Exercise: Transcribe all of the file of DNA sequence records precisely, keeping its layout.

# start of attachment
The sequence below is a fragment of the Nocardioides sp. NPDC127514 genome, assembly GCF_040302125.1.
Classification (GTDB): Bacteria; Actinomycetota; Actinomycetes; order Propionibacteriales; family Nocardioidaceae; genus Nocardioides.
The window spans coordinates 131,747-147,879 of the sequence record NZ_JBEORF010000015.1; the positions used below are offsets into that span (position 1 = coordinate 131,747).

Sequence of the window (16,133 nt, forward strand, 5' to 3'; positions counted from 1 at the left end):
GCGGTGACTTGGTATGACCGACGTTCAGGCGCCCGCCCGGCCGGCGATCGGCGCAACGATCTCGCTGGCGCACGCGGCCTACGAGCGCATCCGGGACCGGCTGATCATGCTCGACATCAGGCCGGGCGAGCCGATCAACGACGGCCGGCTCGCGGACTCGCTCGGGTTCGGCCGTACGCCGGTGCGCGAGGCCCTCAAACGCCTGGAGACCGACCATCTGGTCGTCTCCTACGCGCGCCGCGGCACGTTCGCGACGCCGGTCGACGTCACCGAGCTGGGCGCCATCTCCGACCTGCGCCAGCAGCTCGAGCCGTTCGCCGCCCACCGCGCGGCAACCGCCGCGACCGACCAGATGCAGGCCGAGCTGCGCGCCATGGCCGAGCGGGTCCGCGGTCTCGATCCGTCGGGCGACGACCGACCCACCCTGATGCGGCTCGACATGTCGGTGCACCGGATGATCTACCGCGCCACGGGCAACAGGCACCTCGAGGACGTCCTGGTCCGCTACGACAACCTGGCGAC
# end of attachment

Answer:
The sequence below is a fragment of the Nocardioides sp. NPDC127514 genome, assembly GCF_040302125.1.
Classification (GTDB): Bacteria; Actinomycetota; Actinomycetes; order Propionibacteriales; family Nocardioidaceae; genus Nocardioides.
The window spans coordinates 131,747-147,879 of the sequence record NZ_JBEORF010000015.1; the positions used below are offsets into that span (position 1 = coordinate 131,747).

Sequence of the window (16,133 nt, forward strand, 5' to 3'; positions counted from 1 at the left end):
GCGGTGACTTGGTATGACCGACGTTCAGGCGCCCGCCCGGCCGGCGATCGGCGCAACGATCTCGCTGGCGCACGCGGCCTACGAGCGCATCCGGGACCGGCTGATCATGCTCGACATCAGGCCGGGCGAGCCGATCAACGACGGCCGGCTCGCGGACTCGCTCGGGTTCGGCCGTACGCCGGTGCGCGAGGCCCTCAAACGCCTGGAGACCGACCATCTGGTCGTCTCCTACGCGCGCCGCGGCACGTTCGCGACGCCGGTCGACGTCACCGAGCTGGGCGCCATCTCCGACCTGCGCCAGCAGCTCGAGCCGTTCGCCGCCCACCGCGCGGCAACCGCCGCGACCGACCAGATGCAGGCCGAGCTGCGCGCCATGGCCGAGCGGGTCCGCGGTCTCGATCCGTCGGGCGACGACCGACCCACCCTGATGCGGCTCGACATGTCGGTGCACCGGATGATCTACCGCGCCACGGGCAACAGGCACCTCGAGGACGTCCTGGTCCGCTACGACAACCTGGCGAC